Playlist for THE CAKE HOUSE

June 10th, 2015 § 0 comments

As I wrote THE CAKE HOUSE, I went through several playlists of songs and music. Some writers can’t write with music, but I always have. There are occasions when I need total silence, maybe during particularly tricky scenes, but for the most part, I love listening to music when I write.

]I went through phases of listening only to music with a female voice, but that lasted just a few months. Sometimes I listened to the same 10 songs over and over again. Sometimes it was my entire library of music. In recent years, I did away with playlists all together and primarily listened to music apps like Pandora and Spotify.

I remember a costume design teacher I had in college who instructed all of his students to listen to music while designing and drawing, but not just any music. He told a funny story of how, when he was in school, he had a class assignment to design an opera but he was short on time so he didn’t go out and get the music for it and, thinking it didn’t much matter, listened to a different opera all together while he sketched. The assigned opera was serious and dramatic, while the opera he listened to was broad and comedic. When it came time to show his designs in class, his teacher kept looking at his pieces, then at him, then at the pieces again, because the designs didn’t match the opera at all. Writing a novel isn’t the same as designing for an opera, but every book has it’s own soundtrack, even if the story has nothing to do with music at all.

For this playlist, I wanted to choose music that would have been available to the characters, which means basically nothing released after 1993. I also wanted to choose songs there were different than the ones mentioned in the book. These are songs the characters would have listened to, perhaps un-ironically, but they are also character descriptions. They are how I think of them.

Because links to YouTube are so transitory, I am not going to link to songs, but I encourage anyone interested or unfamiliar to search for them. As far as I know, they’re all searchable on the internet.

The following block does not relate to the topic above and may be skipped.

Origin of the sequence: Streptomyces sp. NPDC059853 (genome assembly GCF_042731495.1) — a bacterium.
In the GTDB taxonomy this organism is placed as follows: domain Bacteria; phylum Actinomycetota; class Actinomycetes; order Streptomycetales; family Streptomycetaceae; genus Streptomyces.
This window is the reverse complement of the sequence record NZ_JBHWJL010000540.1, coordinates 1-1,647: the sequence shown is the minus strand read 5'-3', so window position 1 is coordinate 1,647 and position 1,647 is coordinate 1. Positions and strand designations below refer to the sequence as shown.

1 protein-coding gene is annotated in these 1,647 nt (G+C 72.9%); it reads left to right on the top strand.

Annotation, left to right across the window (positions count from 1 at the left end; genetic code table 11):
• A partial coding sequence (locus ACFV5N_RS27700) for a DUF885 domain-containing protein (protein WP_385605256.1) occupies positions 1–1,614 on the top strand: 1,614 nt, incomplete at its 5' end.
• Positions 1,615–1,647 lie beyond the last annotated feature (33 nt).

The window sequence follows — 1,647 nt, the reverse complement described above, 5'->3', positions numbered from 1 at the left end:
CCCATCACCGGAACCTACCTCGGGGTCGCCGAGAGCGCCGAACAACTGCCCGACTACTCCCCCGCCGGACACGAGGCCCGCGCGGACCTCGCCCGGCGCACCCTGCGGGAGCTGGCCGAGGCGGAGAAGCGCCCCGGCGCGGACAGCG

• “Halah” by Mazzy Star –

Mazzy Star is the ultimate make out music. I think Alex introduced Rosie to Mazzy Star, and afterward, she listened to this song on repeat.

  • “Daughters of Kaos” by Luscious Jackson

Rosie discovered Luscious Jackson on her own, without Alex.

  • “Dance This Mess Around” by The B-52s –

I can see Rosie dancing to “Dance This Mess Around” in her bedroom, arms flailing, head banging.

  • “Quelqu’un m’a dit” by Carla Bruni (Rosie)

This song choice breaks my 1993 or earlier rule, but I wanted a French song that wasn’t the lullaby Rosie sings in the book.

  • “Walking the Cow” by fIREHOSE –

This song might be Alex’s anthem. It’s moody and strange and I can see him lying in his bead with his headphones on listening to this over and over again.

  • “Been Caught Stealing” by Jane’s Addiction –

This song reminds me of high school and home work and teen angst. Alex would probably turn his nose at Jane’s Addiction in public but secretly always listen to this song when it played on the radio.

  • “Under the Bridge” by Red Hot Chili Peppers –

When I think of Los Angeles and Southern California, especially in the 90s, I think of RHCP. This song is for Alex, mostly, but it’s also for Rosie. RHCP was a constant presence. You could turn on KROQ and they’d be always on, this song in particular.

  • “Flower” by Liz Phair –

In THE CAKE HOUSE, it’s Rosie who listens to Liz Phair and identifies with Phair’s tough-girl lyrics, her in-your-face sexuality, but when I think of Tina, I think of this song. This is Tina’s song. She might never have listened to it, but it’s her song.

  • “Music and Politics” by Disposable Heroes of Hiphoprisy –

Claude would never listen to the Disposable Heroes of Hiphoprisy. He would be unfamiliar with hiphop in general, and would likely think it distasteful. But “Music and Politics” is a song about an asshole coming to terms with being an asshole. Something Claude is nowhere near admitting.

  • “Different Drum” by The Stone Poneys/Linda Ronstadt –

Dahlia doesn’t listen to music. She doesn’t give herself that luxury. But she isn’t a stranger to it. She hears it sometimes coming from Rosie’s room, or Alex’s room. Her mother listened to a lot of music. Her mother had music in the house all the time, and especially loved Linda Ronstadt.

  • “The Stranger” by Billy Joel –

Claude listens to “The Stranger” while driving alone in his car.

  • Ya Mama by Pharcyde – 

This is a song you listen to with your best friend, getting high in your car, giggling over ‘your mama’ jokes and trying to come up with funnier ones than are in the song, and failing. This is how I see Aaron and Tom on their better days.

Extras that didn’t make the cut:

“The New World” by X (Rosie)

“Kiss Off” by Violent Femmes (Alex)

“California Uber Alles” by the Dead Kennedys or the Disposable Heroes of Hiphoprisy cover (Alex)

“You don’t Own Me” by Dusty Springfield (Dahlia)

“Mama Said Knock you Out” by LL Cool J (Tom and Aaron….)

“With or Without You” by U2 (Rosie)

“About a Girl” by Nirvana (Alex)

“Ophelia” by The Band


Recent Audio Books:

The Good Girl, by Mary Kubica

The Flame Alphabet, by Ben Marcus

Broken Harbor, by Tara French

What the Dead Know, by Laura Lippman

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